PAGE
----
Voices on social media summoned protesters to Brasília, offering free transportation and food
Police investigators examine damage to the presidential offices in Brasilia, Brazil, on Monday morning, Jan. 9, 2023.
By YAN BOECHAT and LEONARDO COELHO
Days before supporters of Jair Bolsonaro, Brazil’s former far-right president, laid siege to the capital, Brasília, on Sunday, social media platforms were flooded by calls to organize attacks against critical infrastructure, with oil refineries and roadblocks among the main targets.
The instigators of Sunday’s riots have not been publicly identified. But in the days after Luis Inácio Lula da Silva was sworn in as president Jan. 1, messages appeared on the Telegram and WhatsApp messaging apps inviting people to take part in the “Festa da Selma,” or Selma’s Party.
The organizers appeared to turn the word “selva,” or jungle, into “Selma” by replacing the letter V with the letter M. The word selva is directly linked to the armed forces and its veterans. Over recent decades it has become a kind of war cry for both the military and those who defend them. Many of those are also Bolsonaro supporters.
The term “Festa de Selma” began popping up in social media apps last week, first in Telegram and WhatsApp groups, as first reported by Agência Pública, a Brazilian investigative journalism outlet. Within a few days it had reached platforms including Twitter and Instagram.
“These articulations happen more frequently on WhatsApp and Telegram, where there is less control,” said Marcelo Soares, director of Lagom Data, a data intelligence studio in Sao Paulo. Those apps are encrypted, giving a measure of security to people communicating in private chat groups.
Something going viral there, Soares said, “leaks to Twitter in some cases, either out of enthusiasm or because they want to make the debate public.”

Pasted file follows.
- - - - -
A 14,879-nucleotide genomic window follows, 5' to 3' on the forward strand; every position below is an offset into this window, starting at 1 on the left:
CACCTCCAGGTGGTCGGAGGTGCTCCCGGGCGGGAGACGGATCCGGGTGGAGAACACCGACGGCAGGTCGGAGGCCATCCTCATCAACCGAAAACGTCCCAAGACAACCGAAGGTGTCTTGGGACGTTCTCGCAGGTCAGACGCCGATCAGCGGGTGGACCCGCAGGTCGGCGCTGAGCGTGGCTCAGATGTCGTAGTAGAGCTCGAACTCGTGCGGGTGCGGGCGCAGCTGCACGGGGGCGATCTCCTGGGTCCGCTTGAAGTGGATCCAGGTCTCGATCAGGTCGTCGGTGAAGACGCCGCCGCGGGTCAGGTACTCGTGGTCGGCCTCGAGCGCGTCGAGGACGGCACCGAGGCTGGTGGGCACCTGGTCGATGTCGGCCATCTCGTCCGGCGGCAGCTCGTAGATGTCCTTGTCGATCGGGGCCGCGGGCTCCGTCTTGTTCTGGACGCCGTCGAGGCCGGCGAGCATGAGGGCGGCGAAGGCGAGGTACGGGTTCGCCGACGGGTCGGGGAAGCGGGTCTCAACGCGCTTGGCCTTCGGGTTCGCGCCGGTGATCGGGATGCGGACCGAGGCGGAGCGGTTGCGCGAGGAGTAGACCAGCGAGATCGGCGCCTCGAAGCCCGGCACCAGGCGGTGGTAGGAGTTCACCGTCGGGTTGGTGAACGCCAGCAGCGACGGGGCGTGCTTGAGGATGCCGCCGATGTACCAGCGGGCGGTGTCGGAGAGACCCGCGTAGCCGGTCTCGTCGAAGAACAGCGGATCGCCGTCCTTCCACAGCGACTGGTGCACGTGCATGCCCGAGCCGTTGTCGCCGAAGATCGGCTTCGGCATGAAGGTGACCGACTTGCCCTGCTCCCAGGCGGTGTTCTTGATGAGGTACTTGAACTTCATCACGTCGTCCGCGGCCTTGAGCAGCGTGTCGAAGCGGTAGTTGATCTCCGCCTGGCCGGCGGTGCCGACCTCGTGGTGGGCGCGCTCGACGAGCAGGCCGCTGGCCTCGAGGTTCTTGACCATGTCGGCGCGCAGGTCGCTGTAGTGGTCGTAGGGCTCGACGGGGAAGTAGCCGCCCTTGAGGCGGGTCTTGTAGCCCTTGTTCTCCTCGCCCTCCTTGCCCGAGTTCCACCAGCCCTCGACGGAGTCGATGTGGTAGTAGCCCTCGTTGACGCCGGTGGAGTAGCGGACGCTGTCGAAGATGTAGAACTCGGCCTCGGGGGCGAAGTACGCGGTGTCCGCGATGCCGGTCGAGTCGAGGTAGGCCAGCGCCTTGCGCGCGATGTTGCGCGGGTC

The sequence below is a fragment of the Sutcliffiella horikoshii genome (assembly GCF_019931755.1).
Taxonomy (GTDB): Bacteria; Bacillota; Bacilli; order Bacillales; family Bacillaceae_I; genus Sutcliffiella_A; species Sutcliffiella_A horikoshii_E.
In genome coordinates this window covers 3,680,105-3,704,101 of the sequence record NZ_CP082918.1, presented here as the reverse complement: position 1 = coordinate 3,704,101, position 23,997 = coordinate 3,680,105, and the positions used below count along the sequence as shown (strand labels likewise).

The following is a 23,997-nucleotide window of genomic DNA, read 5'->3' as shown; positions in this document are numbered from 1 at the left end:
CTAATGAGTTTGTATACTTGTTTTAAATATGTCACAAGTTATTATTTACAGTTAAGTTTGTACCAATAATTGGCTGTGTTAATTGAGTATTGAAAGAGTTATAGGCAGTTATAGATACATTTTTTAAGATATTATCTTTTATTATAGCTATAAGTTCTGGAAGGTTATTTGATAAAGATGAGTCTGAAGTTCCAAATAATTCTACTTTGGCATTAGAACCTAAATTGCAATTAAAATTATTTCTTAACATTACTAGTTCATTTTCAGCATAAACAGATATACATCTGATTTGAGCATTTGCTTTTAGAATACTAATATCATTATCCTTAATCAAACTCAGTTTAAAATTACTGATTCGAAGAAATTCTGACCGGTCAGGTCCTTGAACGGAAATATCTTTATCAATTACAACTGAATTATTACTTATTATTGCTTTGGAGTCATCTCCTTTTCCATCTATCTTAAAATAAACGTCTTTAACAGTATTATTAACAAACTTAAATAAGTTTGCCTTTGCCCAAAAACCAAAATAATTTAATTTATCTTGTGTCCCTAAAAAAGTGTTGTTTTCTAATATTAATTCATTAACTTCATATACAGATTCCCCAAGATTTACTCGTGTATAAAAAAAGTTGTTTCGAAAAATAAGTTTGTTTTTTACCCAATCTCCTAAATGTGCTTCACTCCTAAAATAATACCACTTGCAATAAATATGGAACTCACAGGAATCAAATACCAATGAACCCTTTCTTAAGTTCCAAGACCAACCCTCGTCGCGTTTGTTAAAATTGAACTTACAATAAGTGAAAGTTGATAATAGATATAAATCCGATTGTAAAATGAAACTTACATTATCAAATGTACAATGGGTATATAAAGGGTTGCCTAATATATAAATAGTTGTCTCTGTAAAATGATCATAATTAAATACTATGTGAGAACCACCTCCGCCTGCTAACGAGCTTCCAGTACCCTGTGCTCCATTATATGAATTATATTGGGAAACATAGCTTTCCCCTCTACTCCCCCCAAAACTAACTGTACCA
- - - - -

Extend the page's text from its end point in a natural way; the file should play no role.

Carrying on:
As the days went by, the mentions surged, until they reached their peak Saturday night, hours before the assault took place. On Telegram, some groups called for the storming of the Monumental Axis, the avenue that goes directly to the headquarters of the three democratic powers: Planalto Palace, seat of the presidency; the National Congress and the Supreme Court.
Most tweets were sent from accounts in Brazil’s southeast. But Soares’ analysis also shows that profiles based in Miami played an important role in spreading the message through Twitter.
While digital influencers on social media ignited groups of Bolsonaro supporters, a complex, real-world logistical operation was also being organized. Caravans of buses in different parts of the country were made available to protesters to take them to the nation’s capital free or at greatly reduced prices. The messages calling for the “Festa da Selma” promised food, camping and local support at no cost. One post Saturday, picturing a pile of slabs of raw meat, said “come to Brasília a ton of meat for the Party of Selma.”
According to an intelligence briefing by the Military Police of Brasília, the city saw the arrival of at least 100 buses carrying 4,000 demonstrators between Friday and Sunday.
Most of the arrivals stayed in an encampment in the capital that supporters of Bolsonaro had maintained in front of the army’s headquarters since the election in October. The camp was being dismantled Monday after a judicial order.